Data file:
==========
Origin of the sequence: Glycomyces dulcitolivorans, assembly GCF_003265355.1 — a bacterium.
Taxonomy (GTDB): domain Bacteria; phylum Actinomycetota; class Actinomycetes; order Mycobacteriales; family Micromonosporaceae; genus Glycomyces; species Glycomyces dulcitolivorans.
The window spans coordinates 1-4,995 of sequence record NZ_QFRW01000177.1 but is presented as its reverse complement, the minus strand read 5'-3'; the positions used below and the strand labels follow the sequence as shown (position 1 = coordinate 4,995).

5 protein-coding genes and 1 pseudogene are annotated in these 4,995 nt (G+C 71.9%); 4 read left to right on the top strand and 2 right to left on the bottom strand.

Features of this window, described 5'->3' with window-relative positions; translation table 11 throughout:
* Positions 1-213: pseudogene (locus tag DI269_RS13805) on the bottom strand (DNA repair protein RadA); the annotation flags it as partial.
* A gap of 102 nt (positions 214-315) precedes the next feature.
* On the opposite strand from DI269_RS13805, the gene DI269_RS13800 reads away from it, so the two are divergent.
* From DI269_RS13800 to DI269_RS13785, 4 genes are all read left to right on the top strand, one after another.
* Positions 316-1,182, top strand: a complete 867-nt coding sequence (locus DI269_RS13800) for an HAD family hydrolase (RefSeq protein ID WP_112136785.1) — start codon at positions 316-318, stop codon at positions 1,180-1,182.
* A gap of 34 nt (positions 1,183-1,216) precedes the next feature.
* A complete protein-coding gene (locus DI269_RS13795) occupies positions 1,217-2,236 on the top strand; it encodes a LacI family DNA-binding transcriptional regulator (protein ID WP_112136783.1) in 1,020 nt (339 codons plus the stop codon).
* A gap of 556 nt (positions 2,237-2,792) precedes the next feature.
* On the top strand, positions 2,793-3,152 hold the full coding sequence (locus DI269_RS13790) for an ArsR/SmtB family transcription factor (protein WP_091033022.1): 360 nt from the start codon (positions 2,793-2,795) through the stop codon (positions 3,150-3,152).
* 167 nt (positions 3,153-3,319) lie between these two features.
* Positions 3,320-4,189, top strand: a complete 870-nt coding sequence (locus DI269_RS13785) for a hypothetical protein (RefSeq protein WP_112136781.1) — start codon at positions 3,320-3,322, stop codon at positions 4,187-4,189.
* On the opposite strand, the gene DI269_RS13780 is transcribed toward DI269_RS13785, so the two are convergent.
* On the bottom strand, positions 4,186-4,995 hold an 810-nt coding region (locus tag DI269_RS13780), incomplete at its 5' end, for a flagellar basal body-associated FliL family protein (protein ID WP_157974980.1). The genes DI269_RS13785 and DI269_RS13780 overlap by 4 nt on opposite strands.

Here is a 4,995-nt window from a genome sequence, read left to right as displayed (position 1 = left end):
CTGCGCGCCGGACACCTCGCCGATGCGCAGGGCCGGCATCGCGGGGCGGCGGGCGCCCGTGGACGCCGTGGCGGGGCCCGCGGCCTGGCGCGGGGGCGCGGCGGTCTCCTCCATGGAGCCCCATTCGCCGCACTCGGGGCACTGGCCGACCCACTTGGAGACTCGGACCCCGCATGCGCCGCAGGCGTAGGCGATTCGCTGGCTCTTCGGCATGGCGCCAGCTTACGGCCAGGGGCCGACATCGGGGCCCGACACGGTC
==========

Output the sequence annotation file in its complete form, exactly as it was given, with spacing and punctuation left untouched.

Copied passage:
Origin of the sequence: Glycomyces dulcitolivorans, assembly GCF_003265355.1 — a bacterium.
Taxonomy (GTDB): domain Bacteria; phylum Actinomycetota; class Actinomycetes; order Mycobacteriales; family Micromonosporaceae; genus Glycomyces; species Glycomyces dulcitolivorans.
The window spans coordinates 1-4,995 of sequence record NZ_QFRW01000177.1 but is presented as its reverse complement, the minus strand read 5'-3'; the positions used below and the strand labels follow the sequence as shown (position 1 = coordinate 4,995).

5 protein-coding genes and 1 pseudogene are annotated in these 4,995 nt (G+C 71.9%); 4 read left to right on the top strand and 2 right to left on the bottom strand.

Features of this window, described 5'->3' with window-relative positions; translation table 11 throughout:
* Positions 1-213: pseudogene (locus tag DI269_RS13805) on the bottom strand (DNA repair protein RadA); the annotation flags it as partial.
* A gap of 102 nt (positions 214-315) precedes the next feature.
* On the opposite strand from DI269_RS13805, the gene DI269_RS13800 reads away from it, so the two are divergent.
* From DI269_RS13800 to DI269_RS13785, 4 genes are all read left to right on the top strand, one after another.
* Positions 316-1,182, top strand: a complete 867-nt coding sequence (locus DI269_RS13800) for an HAD family hydrolase (RefSeq protein ID WP_112136785.1) — start codon at positions 316-318, stop codon at positions 1,180-1,182.
* A gap of 34 nt (positions 1,183-1,216) precedes the next feature.
* A complete protein-coding gene (locus DI269_RS13795) occupies positions 1,217-2,236 on the top strand; it encodes a LacI family DNA-binding transcriptional regulator (protein ID WP_112136783.1) in 1,020 nt (339 codons plus the stop codon).
* A gap of 556 nt (positions 2,237-2,792) precedes the next feature.
* On the top strand, positions 2,793-3,152 hold the full coding sequence (locus DI269_RS13790) for an ArsR/SmtB family transcription factor (protein WP_091033022.1): 360 nt from the start codon (positions 2,793-2,795) through the stop codon (positions 3,150-3,152).
* 167 nt (positions 3,153-3,319) lie between these two features.
* Positions 3,320-4,189, top strand: a complete 870-nt coding sequence (locus DI269_RS13785) for a hypothetical protein (RefSeq protein WP_112136781.1) — start codon at positions 3,320-3,322, stop codon at positions 4,187-4,189.
* On the opposite strand, the gene DI269_RS13780 is transcribed toward DI269_RS13785, so the two are convergent.
* On the bottom strand, positions 4,186-4,995 hold an 810-nt coding region (locus tag DI269_RS13780), incomplete at its 5' end, for a flagellar basal body-associated FliL family protein (protein ID WP_157974980.1). The genes DI269_RS13785 and DI269_RS13780 overlap by 4 nt on opposite strands.

Here is a 4,995-nt window from a genome sequence, read left to right as displayed (position 1 = left end):
CTGCGCGCCGGACACCTCGCCGATGCGCAGGGCCGGCATCGCGGGGCGGCGGGCGCCCGTGGACGCCGTGGCGGGGCCCGCGGCCTGGCGCGGGGGCGCGGCGGTCTCCTCCATGGAGCCCCATTCGCCGCACTCGGGGCACTGGCCGACCCACTTGGAGACTCGGACCCCGCATGCGCCGCAGGCGTAGGCGATTCGCTGGCTCTTCGGCATGGCGCCAGCTTACGGCCAGGGGCCGACATCGGGGCCCGACACGGTC